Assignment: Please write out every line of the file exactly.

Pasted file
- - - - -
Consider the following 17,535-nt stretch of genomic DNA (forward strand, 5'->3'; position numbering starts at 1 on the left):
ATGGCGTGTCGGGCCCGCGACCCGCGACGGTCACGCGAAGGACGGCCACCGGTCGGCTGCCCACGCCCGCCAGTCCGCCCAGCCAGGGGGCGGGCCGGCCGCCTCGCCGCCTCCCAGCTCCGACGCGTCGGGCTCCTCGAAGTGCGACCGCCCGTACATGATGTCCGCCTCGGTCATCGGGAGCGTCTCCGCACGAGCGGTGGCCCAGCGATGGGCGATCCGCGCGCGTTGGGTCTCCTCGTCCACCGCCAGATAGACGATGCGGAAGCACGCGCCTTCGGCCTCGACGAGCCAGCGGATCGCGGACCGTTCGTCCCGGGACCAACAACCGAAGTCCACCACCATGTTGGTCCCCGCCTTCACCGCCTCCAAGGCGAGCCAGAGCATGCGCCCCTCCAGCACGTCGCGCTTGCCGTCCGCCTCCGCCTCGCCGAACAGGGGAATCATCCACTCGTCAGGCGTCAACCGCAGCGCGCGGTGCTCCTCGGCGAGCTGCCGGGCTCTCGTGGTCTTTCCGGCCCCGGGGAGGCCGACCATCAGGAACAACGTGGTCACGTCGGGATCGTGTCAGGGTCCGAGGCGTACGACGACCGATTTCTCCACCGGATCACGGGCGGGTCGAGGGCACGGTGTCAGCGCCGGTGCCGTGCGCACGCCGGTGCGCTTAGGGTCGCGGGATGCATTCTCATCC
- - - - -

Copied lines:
Consider the following 17,535-nt stretch of genomic DNA (forward strand, 5'->3'; position numbering starts at 1 on the left):
ATGGCGTGTCGGGCCCGCGACCCGCGACGGTCACGCGAAGGACGGCCACCGGTCGGCTGCCCACGCCCGCCAGTCCGCCCAGCCAGGGGGCGGGCCGGCCGCCTCGCCGCCTCCCAGCTCCGACGCGTCGGGCTCCTCGAAGTGCGACCGCCCGTACATGATGTCCGCCTCGGTCATCGGGAGCGTCTCCGCACGAGCGGTGGCCCAGCGATGGGCGATCCGCGCGCGTTGGGTCTCCTCGTCCACCGCCAGATAGACGATGCGGAAGCACGCGCCTTCGGCCTCGACGAGCCAGCGGATCGCGGACCGTTCGTCCCGGGACCAACAACCGAAGTCCACCACCATGTTGGTCCCCGCCTTCACCGCCTCCAAGGCGAGCCAGAGCATGCGCCCCTCCAGCACGTCGCGCTTGCCGTCCGCCTCCGCCTCGCCGAACAGGGGAATCATCCACTCGTCAGGCGTCAACCGCAGCGCGCGGTGCTCCTCGGCGAGCTGCCGGGCTCTCGTGGTCTTTCCGGCCCCGGGGAGGCCGACCATCAGGAACAACGTGGTCACGTCGGGATCGTGTCAGGGTCCGAGGCGTACGACGACCGATTTCTCCACCGGATCACGGGCGGGTCGAGGGCACGGTGTCAGCGCCGGTGCCGTGCGCACGCCGGTGCGCTTAGGGTCGCGGGATGCATTCTCATCC